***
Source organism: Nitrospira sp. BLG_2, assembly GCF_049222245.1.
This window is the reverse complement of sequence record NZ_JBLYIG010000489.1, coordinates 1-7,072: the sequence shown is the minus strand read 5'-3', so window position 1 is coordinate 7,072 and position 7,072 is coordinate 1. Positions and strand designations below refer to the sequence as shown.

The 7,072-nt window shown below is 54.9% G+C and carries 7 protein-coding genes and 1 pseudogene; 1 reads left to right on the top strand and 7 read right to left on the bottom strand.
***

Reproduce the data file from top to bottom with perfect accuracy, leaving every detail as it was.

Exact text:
Source organism: Nitrospira sp. BLG_2, assembly GCF_049222245.1.
This window is the reverse complement of sequence record NZ_JBLYIG010000489.1, coordinates 1-7,072: the sequence shown is the minus strand read 5'-3', so window position 1 is coordinate 7,072 and position 7,072 is coordinate 1. Positions and strand designations below refer to the sequence as shown.

The 7,072-nt window shown below is 54.9% G+C and carries 7 protein-coding genes and 1 pseudogene; 1 reads left to right on the top strand and 7 read right to left on the bottom strand.